True to its word, Lotus has unveiled two cars at the Geneva Motor Show.
Late in the day on Tuesday, the British brand showed the Exige Sport 350 Roadster and Lotus Evora Sport 410 in global debuts.
They are strikingly similar to existing counterparts in the Lotus lineup. One observer looked the two cars over and couldn’t help drawing a connection to the fact that Lotus played only one song, on repeat, (Gimme Some Lovin') during its entire event. The whole thing felt a little same-song, second-verse. But the new cars at least offer some new paint (yellow!) and upholstery (yellow plaid!) to bolster their allure.
“Today, we set the benchmark for added lightness,” Jean-Marc Gales, Lotus's chief executive officer, told reporters who had gathered to see the new offerings. “We are making our best-ever cars.”
Certainly in terms of extreme litheness and rally-ready handling, Lotus dominates the field. In 1981, it became the first constructor to introduce a carbon fiber in a Formula One car. The two new models incorporate more carbon fiber throughout their body than their preexisting counterparts, especially on the rear wings, front splitters, roof panels, tailgates, rear diffusers, sports seats, and access panels.
The Exige Sport 350 Roadster, which is an update to the Exige Sport 350, is the lightest-ever V6 Exige. It is 40 kilograms (88 pounds) lighter than the Exige Sport and has a new Carbon Aero Pack that includes a new front splitter, rear wing, and rear diffuser, all made from carbon fiber.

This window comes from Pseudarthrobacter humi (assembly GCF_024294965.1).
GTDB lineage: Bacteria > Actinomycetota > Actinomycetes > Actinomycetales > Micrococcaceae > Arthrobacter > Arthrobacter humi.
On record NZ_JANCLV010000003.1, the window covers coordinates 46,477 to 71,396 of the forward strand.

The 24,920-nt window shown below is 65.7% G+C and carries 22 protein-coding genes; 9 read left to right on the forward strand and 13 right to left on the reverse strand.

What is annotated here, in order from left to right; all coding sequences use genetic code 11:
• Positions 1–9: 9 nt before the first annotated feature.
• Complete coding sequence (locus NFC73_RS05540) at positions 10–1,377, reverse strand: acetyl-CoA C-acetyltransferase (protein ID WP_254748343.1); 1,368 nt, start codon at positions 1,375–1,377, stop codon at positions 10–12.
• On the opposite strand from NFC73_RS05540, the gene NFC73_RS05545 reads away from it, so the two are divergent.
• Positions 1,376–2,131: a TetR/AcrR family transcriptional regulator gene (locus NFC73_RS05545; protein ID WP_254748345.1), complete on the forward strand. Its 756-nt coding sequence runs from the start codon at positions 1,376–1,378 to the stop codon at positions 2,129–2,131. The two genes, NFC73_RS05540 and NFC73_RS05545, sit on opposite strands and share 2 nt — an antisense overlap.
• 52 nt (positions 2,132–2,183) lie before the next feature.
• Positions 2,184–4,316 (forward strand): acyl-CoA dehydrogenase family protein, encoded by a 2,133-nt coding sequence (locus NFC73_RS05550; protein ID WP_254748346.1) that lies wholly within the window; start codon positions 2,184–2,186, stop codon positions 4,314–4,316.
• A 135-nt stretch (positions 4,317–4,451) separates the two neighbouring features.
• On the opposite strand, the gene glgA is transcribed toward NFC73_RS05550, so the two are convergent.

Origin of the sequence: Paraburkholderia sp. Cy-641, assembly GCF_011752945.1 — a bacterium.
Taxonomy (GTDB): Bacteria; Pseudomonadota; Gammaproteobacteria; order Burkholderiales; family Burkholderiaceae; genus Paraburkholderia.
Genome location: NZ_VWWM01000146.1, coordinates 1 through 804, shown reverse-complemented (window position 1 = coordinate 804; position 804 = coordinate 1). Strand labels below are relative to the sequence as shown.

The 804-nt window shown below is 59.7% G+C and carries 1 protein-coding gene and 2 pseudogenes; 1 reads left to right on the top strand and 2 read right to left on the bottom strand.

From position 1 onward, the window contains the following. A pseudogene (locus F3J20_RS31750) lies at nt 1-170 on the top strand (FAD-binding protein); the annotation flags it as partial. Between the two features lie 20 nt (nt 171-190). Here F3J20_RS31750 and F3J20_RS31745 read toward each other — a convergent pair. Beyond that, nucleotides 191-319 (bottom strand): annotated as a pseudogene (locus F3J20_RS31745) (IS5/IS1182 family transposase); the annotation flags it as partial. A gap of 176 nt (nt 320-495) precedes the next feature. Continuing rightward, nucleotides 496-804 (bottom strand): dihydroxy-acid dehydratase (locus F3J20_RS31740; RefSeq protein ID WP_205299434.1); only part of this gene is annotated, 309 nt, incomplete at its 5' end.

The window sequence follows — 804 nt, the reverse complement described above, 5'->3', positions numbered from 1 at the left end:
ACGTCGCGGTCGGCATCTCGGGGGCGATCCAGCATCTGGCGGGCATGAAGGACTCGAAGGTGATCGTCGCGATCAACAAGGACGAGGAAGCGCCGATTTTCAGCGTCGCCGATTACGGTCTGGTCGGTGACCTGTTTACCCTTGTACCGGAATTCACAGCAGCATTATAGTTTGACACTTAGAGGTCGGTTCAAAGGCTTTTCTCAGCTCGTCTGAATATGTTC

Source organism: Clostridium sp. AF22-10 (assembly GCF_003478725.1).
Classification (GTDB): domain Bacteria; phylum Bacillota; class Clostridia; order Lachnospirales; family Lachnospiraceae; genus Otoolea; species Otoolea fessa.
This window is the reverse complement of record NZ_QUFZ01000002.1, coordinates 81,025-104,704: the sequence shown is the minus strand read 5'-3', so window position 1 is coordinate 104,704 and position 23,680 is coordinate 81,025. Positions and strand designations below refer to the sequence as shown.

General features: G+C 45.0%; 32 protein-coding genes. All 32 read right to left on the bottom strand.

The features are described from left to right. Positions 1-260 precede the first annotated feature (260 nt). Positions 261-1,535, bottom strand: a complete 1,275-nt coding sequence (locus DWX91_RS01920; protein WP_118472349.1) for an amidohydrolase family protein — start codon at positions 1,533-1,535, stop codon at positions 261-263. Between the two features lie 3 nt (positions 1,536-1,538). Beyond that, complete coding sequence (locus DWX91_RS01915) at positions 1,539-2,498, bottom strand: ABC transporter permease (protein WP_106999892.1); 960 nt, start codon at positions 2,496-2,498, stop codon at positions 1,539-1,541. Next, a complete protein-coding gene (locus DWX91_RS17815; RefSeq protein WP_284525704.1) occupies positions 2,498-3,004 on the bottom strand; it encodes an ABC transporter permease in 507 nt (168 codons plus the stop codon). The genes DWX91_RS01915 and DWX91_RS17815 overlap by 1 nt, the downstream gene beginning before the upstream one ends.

If you buy it, you can choose from a six-speed automatic gearbox or use the manual version with forged aluminum paddles. The 345-horsepower Exige Sport 350 Roadster has a 0-60 mile per hour sprint time of 3.7 seconds; top speed is 150 mph. Pricing starts at €62,185 ($67,400) in Europe, where it will go on sale this spring.
As for the Evora Sport 410, at 1,325 kg (2,921 lbs.) that car is 70 kg lighter than its counterpart Evora Sport 400 and will hit 60 mph in 3.9 seconds. Top speed is 186 mph. This is all achieved on a—you guessed it—410-horsepower, six-cylinder engine. Gales was especially proud of its new-and-improved chassis.
This one will be available in major markets starting in June; a specific North American version will be announced later in 2016. Only 150 will be made per year. Pricing starts at €89,832 in Europe. (U.S. pricing hasn't been announced.)
“This is the car that shows what Lotus is able to do,” Gales said. “This is the best chassis in the business.”
So yes, those are two new faster and lighter versions than we had before, but it would take a close eye and a gentle hand to discern a major difference. The bright yellow shell and plaid interior—and all that carbon—help a lot.